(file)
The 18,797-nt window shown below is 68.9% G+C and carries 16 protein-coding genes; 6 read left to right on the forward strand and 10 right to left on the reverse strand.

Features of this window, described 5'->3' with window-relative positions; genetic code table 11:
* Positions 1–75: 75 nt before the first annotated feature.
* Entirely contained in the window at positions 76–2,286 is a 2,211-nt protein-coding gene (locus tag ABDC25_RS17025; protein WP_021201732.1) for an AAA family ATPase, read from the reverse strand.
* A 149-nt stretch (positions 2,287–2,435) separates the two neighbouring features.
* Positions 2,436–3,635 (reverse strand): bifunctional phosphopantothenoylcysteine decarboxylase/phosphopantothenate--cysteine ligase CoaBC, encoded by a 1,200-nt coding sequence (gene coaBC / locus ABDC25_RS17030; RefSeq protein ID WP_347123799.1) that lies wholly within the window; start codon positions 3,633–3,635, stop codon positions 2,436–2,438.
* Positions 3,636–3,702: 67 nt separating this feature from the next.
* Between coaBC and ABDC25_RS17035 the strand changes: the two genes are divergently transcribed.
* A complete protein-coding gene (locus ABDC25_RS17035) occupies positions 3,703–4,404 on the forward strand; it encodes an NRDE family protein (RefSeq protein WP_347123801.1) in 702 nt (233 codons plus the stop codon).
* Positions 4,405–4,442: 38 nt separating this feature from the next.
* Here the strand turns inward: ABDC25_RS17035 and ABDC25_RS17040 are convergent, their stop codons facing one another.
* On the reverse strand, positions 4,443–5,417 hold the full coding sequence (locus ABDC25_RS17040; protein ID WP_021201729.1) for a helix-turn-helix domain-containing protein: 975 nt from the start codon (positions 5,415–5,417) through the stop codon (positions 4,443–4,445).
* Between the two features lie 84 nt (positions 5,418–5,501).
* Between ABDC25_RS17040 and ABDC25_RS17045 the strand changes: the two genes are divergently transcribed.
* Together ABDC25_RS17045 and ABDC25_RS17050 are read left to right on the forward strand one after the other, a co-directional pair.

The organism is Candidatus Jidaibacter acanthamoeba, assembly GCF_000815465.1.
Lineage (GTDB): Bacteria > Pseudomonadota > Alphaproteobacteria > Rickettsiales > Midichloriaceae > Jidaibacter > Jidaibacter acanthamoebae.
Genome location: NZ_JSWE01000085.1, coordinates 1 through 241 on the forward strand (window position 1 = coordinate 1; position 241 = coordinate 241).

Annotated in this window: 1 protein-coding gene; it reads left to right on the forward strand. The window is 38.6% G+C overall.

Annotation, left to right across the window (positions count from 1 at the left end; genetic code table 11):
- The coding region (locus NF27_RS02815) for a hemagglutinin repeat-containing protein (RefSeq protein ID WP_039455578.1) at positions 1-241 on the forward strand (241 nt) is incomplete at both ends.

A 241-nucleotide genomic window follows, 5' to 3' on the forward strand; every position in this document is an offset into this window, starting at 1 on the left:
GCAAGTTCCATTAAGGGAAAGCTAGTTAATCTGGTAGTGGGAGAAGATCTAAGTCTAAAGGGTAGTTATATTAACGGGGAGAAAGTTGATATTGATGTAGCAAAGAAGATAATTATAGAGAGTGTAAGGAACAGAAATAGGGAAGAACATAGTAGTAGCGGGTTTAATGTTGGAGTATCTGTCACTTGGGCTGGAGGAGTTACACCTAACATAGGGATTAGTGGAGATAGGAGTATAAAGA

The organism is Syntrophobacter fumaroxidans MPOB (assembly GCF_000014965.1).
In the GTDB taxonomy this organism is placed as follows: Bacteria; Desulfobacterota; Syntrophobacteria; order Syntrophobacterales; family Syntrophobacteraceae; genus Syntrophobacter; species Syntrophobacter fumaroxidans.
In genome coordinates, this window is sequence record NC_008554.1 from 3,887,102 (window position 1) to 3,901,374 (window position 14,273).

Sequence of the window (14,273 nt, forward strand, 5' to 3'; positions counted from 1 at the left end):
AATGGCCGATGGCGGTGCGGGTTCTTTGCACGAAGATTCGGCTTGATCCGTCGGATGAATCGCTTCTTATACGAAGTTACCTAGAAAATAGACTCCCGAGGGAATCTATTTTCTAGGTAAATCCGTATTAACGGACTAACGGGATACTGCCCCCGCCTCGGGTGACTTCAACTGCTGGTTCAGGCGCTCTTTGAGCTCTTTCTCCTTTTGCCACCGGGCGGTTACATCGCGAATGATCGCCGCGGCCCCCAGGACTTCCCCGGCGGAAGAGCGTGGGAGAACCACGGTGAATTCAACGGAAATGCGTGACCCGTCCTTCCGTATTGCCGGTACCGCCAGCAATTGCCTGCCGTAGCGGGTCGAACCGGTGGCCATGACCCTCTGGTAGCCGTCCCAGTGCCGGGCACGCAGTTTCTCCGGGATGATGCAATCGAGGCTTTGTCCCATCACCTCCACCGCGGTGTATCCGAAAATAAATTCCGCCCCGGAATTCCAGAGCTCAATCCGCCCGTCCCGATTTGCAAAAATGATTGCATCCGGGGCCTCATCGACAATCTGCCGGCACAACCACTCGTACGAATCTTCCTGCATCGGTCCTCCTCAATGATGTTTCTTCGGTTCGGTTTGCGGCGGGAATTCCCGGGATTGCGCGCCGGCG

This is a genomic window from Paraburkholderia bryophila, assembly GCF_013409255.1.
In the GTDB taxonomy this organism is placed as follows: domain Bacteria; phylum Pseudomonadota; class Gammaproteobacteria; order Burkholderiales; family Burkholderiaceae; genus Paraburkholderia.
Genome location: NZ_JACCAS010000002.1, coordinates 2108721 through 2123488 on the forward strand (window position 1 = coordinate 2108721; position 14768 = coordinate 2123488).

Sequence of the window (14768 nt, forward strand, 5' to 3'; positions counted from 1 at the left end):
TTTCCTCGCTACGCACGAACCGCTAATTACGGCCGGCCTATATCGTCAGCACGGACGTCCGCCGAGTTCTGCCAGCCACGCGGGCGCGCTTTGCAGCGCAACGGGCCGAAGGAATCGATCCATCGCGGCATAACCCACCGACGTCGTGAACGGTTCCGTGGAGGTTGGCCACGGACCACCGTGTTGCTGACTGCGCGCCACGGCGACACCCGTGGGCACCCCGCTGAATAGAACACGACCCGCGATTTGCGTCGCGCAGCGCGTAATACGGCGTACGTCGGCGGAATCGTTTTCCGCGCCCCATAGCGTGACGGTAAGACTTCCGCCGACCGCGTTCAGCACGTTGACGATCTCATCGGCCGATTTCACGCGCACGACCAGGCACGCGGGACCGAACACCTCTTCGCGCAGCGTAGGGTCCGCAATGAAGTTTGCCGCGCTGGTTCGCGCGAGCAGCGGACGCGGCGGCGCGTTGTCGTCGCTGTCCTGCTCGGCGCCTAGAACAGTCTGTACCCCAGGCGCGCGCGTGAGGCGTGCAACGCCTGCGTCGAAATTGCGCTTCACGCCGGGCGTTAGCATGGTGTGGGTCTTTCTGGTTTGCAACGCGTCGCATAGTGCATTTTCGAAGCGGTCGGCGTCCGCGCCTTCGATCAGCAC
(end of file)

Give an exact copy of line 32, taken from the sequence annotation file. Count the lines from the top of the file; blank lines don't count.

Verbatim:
Sequence of the window (14768 nt, forward strand, 5' to 3'; positions counted from 1 at the left end):